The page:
• ...and many more!

"Come back" notification

Let's try creating together a "come back" notification that shows up when the application lose focus and hides automatically when it is on focus again. It also takes the user directly back to the application if the notification is clicked.

document.addEventListener("visibilitychange", () => {
  if (document.visibilityState === "hidden") {
    navigator.serviceWorker.ready.then(async registration => {
      await registration.showNotification("Come baaaaack!", {
        body: `Click here and come back to the website!`,
        silent: true,
        tag: "come-back", // required if silent is set to "true"
      registration.addEventListener('click', (e) => {
  } else {
    navigator.serviceWorker.ready.then(registration => {
        tag: 'come-back'
      }).then((notifications) => {
        notifications.forEach(n => {

Notifications without ServiceWorker

"What?! You just said that ServiewWorker are required to send notification!!" I know... There is an alternative method which doesn't involve ServiceWorker actually, but it relies on a deprecated feature! The window.Notification constructor is not marked as deprecated, however, it’s marked as deprecated in Chrome on Android, thus it won't work on mobile devices! This is why I preferred to use the ServiceWorker method directly!

I'm going to write an example because it might be interesting for those who don't deal with mobile browsers!

"OLD" way: Notification constructor

Let's re-create the "come back" notification using the Notification constructor.

let comeBackNotification;
document.addEventListener("visibilitychange", () => {
  if (document.visibilityState === "hidden") {
    comeBackNotification = new Notification("Come baaaaack!");

    comeBackNotification.addEventListener('close', (e) => {
      console.log("Notification CLOSED!",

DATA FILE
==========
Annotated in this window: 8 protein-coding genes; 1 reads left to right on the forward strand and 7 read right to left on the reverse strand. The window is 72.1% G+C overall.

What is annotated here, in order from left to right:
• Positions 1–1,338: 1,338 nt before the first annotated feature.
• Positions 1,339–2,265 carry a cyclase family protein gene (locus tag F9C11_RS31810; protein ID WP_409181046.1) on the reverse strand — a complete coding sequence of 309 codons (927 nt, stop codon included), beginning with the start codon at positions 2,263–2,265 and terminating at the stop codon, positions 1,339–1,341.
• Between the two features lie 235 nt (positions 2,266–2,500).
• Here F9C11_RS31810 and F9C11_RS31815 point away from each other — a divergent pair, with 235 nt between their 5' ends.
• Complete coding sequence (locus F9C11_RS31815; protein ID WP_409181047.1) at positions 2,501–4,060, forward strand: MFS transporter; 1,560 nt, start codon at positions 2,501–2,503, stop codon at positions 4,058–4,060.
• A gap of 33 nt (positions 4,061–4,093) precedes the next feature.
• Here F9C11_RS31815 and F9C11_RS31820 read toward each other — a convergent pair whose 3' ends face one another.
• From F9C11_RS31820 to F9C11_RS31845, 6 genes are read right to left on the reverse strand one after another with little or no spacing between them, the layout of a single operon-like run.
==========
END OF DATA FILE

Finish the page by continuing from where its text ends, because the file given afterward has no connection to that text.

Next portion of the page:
comeBackNotification.addEventListener('click', (e) => {
      console.log("Notification CLICKED!",
  } else {

Good to know

  • Starting in Chrome 49, notifications don't work in incognito mode.
  • notification.vibrate doesn't work in Android > 8.0
  • sw.js, if we don't need it, it could be just an empty file!
  • Chrome for Android requires the call to be made with a service worker registration
  • iOS requires website to first be added to the Home Screen

Wait Until

One of the things to understand about service workers is that you have little control over when the service worker code is going to run. The browser decides when to wake it up and when to terminate it. The only way you can tell the browser to wait, is to pass a promise into the event.waitUntil() method. With this, the browser will keep the service worker running until the promise you passed in has settled.

// file: `sw,js`
self.addEventListener('push', function(event) {
  const promiseChain = self.registration.showNotification("Push Notification");

Push Notifications (from remote server)

The essential difference between local notifications and push notifications is simple:

  • Local notifications are scheduled by an app locally and are delivered by the same device.

  • Push notifications are sent by a remote server which sends these notifications to devices on which the app is installed.

I won't talk about the server side part, thus I'm going to explain how to simulate a Push Notification using Chrome DevTools.

Simulate a Push Notification with Chrome DevTools:

  • Open Chrome DevTools
  • Go to Application tab
  • Select Service Workers on the left
  • Write a custom message on the right anche click Push

Test Push Notification message on Chrome DevTools


As usual, I created a demo and a GitHub project

While running the demo, check the console for more information.